During a record-setting homecoming weekend, the peak of the action occurred on Friday evening with the unveiling of Marietta College’s music therapy program facilities, housed inside of the McKinney Mass Media building.
“This program will attract new students and bolster opportunities for current music majors. The college will now be able to support students who wish to pursue board certified music therapy and work to improve the psychological and physiological functioning in a variety of settings” President Bill Ruud said.
The million-dollar project took contractor Grae-Con Construction just under 11 months to complete and included classrooms, observation rooms, and recording space. The project was funded by alums Don and Leslie Ritter; who saw the project through from its infancy. The Ritters were on hand to reveal the renovations and to thank all who played a role in the project.
“Everyone here is ready to thank us, but really what we’re trying to do is thank you” Don Ritter said.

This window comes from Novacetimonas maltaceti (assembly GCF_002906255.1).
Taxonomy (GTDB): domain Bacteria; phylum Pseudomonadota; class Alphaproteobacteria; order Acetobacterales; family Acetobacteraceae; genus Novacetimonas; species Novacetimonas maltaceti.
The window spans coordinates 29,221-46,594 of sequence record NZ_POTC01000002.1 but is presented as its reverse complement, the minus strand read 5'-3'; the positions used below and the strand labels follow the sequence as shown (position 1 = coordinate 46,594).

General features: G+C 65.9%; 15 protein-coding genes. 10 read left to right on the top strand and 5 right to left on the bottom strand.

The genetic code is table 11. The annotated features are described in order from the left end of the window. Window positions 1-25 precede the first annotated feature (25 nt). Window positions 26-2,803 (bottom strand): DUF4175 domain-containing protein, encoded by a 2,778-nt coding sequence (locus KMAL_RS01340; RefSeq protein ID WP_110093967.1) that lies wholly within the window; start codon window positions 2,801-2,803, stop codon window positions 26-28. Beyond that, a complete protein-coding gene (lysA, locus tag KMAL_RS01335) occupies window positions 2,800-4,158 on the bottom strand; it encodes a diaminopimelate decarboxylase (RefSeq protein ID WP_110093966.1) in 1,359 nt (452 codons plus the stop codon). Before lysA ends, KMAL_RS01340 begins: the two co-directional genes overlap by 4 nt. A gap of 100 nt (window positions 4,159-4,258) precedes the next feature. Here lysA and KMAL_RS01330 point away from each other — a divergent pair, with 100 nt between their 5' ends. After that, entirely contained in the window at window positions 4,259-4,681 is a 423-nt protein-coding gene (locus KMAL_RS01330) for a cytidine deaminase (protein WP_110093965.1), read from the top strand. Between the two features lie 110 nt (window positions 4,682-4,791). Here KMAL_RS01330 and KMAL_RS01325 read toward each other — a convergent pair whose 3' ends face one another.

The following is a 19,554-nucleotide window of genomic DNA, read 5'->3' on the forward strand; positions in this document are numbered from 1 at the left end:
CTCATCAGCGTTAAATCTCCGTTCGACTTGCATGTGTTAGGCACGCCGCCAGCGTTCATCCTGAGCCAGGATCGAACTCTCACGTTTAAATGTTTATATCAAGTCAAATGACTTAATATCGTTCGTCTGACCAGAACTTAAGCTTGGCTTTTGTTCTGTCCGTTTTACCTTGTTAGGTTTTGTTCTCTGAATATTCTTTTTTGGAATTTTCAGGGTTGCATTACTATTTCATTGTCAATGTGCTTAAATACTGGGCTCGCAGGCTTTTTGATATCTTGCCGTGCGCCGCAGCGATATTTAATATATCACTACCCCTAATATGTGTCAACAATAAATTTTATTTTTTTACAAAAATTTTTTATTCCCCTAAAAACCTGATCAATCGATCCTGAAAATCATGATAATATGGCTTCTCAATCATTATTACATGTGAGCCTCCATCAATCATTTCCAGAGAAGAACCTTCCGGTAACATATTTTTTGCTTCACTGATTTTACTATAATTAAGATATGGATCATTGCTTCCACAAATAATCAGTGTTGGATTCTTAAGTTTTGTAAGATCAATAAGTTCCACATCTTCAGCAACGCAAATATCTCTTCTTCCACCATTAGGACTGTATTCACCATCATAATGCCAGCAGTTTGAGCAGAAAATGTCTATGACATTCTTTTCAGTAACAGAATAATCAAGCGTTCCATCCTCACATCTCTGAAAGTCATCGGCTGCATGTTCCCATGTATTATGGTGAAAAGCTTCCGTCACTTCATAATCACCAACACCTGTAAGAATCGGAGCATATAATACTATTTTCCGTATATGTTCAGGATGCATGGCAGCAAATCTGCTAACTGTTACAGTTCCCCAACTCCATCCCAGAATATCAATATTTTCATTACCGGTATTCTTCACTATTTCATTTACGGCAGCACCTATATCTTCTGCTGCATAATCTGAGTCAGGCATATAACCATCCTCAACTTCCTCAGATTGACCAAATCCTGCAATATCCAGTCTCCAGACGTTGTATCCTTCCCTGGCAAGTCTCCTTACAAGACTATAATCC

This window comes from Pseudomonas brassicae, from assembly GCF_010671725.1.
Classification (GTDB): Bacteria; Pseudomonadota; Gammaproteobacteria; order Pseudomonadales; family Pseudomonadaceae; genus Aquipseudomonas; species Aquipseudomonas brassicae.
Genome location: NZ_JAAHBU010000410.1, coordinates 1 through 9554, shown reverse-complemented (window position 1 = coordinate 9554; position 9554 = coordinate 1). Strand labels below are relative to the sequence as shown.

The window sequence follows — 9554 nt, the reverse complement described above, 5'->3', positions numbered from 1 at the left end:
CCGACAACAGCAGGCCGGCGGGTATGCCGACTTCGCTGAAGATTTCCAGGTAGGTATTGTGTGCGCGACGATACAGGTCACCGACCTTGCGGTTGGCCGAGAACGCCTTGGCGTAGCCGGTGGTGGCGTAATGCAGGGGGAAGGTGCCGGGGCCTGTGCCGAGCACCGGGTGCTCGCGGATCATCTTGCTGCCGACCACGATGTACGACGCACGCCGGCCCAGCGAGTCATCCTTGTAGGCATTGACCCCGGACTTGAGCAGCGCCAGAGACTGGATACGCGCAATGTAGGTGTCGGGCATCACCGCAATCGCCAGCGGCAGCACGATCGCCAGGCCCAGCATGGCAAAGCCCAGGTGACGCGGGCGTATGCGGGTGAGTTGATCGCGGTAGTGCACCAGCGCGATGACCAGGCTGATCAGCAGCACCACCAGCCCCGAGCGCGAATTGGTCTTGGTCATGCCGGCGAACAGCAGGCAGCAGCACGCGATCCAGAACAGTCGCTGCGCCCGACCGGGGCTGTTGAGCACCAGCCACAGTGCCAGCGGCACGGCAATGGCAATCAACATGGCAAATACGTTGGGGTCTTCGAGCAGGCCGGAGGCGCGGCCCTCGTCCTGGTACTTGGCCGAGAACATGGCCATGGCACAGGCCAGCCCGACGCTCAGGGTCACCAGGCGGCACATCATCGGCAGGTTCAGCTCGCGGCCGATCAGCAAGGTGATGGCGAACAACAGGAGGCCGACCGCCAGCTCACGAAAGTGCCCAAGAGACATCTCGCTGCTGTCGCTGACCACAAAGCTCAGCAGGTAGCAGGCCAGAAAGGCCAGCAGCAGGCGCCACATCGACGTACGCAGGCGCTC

Music Therapy is a health profession that utilizes musical intervention during therapeutic treatment for physical, emotional, cognitive, and social needs. It is one of the fastest growing medical professions and as a result is a position many hospitals, rehab facilities, and schools are in search of.
Yadira Albornoz, one of the country’s few individuals with a Ph.D in music therapy, has been hired to direct the program. Albornoz has built the curriculum for the program which will be voted on for approval by the college curriculum committee. She is currently teaching an introductory music therapy course to six Marietta College students who will begin pursuing a degree in music therapy next year.
New students will begin filling slots in the music therapy program in 2018. Further funding will be supplied by the Ritters, and by 1972 grad Ron Rinard. The Ritters and Rinard have committed a total of $650,000 to $130,000 every year over the next five years and are dedicated to making the music therapy program at Marietta College a nationally acclaimed program.
“We found that this is a way that we can leave a nice legacy and show stewardship by leaving a gift of something we are really passionate about and that is music” Leslie Ritter said